Rural Hospitals in Illinois must be creative in order to stay afloat
There's a shortage of healthcare providers across the country.
“We have been without a physician position being filled for about a year now and it only had three candidates two of which surfaced lately,” says Administrator of
And patients can feel the difference and it presents a challenge to hospital administrators.
“We see our patients leaving our communities and going elsewhere because our wait time for our two and physicians can be up to 8 weeks at a time so those patients will travel elsewhere to seek care,” says Rogalski.
But it does provide its benefits in terms of recruitment for rural areas.
Rural areas are “all known as health professional shortage areas which gives us access to grants to give loan forgiveness to people coming out of school,” says Rogalski.
And to help with manpower, rural facilities have had to get creative.
“Probably about five years ago we moved to a mix of 50/50 physician advance practitioner mix and that's helped a lot,” says Rogalski.
Hospitals in one Southern Illinois community decided to share resources according to the
“There's three hospitals in Southern Illinois in a county that share surgeons and rotate them so you have to be creative. Every day is a challenge,” says ICAHN Executive Director Pat Schou.
Balancing the budget is a struggle for most rural hospitals facilities.
“You just don’t have the expertise and the resources in a small standalone facility as you do in a large facility especially from a billing contracting standpoint in managing care,” says Rogalski.
After two years of significant losses, the hospital in Aledo which was once a stand-alone county hospital decided to partner with Genesis eight years ago.
Rogalski says after the partnership the hospital was able to turn its financials around in a year.
And partnering with larger health systems is a trend Rogalski says many rural hospitals are following.
He says the partnership has helped with negotiating contracts with healthcare providers
“The funding hasn't changed but what we've gotten more sophisticated on is collecting the money. It was difficult getting payments from medicare, Medicaid from commercial payers in a timely basis,” says Rogalski.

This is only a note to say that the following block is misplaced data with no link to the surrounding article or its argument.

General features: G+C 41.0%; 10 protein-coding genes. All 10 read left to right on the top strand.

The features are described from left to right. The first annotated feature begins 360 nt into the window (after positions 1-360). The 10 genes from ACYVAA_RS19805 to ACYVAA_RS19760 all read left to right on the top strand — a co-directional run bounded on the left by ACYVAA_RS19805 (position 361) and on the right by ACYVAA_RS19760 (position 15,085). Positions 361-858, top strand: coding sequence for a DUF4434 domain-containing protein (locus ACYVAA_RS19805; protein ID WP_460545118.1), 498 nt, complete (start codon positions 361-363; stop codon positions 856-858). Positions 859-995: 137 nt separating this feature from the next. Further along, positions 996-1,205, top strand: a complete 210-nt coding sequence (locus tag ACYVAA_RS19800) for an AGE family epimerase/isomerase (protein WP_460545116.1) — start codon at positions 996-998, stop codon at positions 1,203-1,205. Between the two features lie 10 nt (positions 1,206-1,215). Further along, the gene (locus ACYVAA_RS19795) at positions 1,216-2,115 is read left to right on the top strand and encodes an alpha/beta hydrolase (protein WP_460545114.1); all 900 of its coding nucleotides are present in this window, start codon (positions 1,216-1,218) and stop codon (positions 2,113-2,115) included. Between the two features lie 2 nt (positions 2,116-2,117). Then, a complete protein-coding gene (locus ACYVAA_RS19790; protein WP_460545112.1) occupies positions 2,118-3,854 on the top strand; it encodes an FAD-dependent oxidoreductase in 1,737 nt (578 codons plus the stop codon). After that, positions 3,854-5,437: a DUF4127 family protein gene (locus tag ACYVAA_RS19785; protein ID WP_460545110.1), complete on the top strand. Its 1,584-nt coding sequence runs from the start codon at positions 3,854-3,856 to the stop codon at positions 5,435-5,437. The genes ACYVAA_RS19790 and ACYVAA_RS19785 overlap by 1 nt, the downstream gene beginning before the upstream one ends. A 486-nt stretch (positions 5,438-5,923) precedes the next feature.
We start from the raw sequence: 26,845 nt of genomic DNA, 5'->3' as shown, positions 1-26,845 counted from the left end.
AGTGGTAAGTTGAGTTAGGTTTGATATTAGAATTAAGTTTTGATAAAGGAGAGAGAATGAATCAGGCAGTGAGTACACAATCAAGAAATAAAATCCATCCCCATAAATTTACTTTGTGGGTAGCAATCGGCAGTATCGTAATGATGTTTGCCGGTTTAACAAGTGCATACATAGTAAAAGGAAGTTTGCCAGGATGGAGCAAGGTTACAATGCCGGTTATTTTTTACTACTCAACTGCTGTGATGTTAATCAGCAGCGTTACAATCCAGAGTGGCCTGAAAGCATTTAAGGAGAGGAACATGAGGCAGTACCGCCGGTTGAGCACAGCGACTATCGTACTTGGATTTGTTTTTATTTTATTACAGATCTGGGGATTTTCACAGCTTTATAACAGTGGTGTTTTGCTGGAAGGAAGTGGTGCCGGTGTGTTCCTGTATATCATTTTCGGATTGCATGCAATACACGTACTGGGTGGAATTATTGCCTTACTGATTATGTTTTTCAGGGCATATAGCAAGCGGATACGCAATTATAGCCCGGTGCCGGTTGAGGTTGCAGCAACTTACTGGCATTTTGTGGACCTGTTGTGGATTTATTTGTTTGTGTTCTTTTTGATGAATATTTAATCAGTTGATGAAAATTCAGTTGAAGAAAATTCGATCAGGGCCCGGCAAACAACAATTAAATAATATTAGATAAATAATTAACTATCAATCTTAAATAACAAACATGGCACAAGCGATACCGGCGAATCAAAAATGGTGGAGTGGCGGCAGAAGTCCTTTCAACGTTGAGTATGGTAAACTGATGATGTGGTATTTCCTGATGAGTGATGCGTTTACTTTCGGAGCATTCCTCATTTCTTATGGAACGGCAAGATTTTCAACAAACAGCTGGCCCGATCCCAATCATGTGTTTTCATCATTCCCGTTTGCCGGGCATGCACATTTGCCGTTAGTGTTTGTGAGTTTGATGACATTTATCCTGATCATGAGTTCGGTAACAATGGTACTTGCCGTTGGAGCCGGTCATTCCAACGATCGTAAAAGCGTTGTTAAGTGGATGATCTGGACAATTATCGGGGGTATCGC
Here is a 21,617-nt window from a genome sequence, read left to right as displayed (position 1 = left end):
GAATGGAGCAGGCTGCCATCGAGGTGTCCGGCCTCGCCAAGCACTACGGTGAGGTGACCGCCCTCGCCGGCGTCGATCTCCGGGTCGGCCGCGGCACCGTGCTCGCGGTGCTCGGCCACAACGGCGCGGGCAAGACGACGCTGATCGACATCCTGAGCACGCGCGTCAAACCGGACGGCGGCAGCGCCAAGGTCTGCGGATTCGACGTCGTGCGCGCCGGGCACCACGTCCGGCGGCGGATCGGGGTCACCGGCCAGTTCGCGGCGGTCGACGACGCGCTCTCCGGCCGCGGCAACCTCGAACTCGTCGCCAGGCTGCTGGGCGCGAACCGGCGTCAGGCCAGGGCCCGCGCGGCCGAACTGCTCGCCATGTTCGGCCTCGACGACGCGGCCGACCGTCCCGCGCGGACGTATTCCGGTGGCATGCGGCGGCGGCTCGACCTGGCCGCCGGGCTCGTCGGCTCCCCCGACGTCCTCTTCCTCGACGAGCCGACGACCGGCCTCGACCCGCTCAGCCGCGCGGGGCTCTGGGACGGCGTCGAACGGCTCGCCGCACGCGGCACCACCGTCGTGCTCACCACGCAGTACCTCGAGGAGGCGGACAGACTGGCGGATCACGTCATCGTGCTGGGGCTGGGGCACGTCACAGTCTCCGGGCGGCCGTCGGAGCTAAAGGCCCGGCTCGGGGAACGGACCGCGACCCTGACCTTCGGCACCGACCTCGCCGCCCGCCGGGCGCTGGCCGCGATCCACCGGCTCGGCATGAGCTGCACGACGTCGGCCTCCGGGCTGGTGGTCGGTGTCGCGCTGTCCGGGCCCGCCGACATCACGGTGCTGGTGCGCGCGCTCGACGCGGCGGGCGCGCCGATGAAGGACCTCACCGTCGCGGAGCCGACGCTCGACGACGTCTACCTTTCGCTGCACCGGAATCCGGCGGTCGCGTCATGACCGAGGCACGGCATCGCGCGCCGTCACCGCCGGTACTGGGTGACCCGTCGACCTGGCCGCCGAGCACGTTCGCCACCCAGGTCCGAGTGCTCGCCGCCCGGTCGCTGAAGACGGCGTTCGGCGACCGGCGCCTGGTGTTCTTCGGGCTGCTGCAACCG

“It's a negotiation between the manage care company (insurance) and the local entity. If you're part of a larger organization you're going to have more power at the bargaining table than if you’re just a standalone where that managing care company might say this is all we're paying you, take it or we'll send our patients elsewhere,” Rogalski adds.
Medicade expansion has also played a role in helping rural hospitals in both Iowa and Illinois stay afloat.
“Before Medicaid expansion, there was no payment for those patients,” says Rogalski. Shou says although it’s less money, for hospitals receiving some money is better than none.
Some Illinois hospitals have tried to adapt the services they provide to help cover financial needs. Shou says some facilities have begun “diversifying” by adding services like “outpatient geriatric care,” but in that process, they have created some gaps.
“Over the course of time we worked on developing new payment programs for small rural hospitals because they primarily serve Medicare population, Medicade population. And we forgot about our OB/GYN services. Our moms that want to deliver locally and many of our hospitals discontinued OB/GYN services. When I started working in hospitals in 1990 out of 50 some hospitals there were 25 that provided OB/GYN services now there are six,” says Schou.
Shou says when it comes to rural healthcare facilities in Illinois it is “not just about paying bills in rural healthcare it's too expensive or not expensive it's about how do we keep that infrastructure in place.”
facilities in Illinois have an ever-changing game of maintaining balance. The most recent rural hospital closure was in 2016, and there haven’t been any since.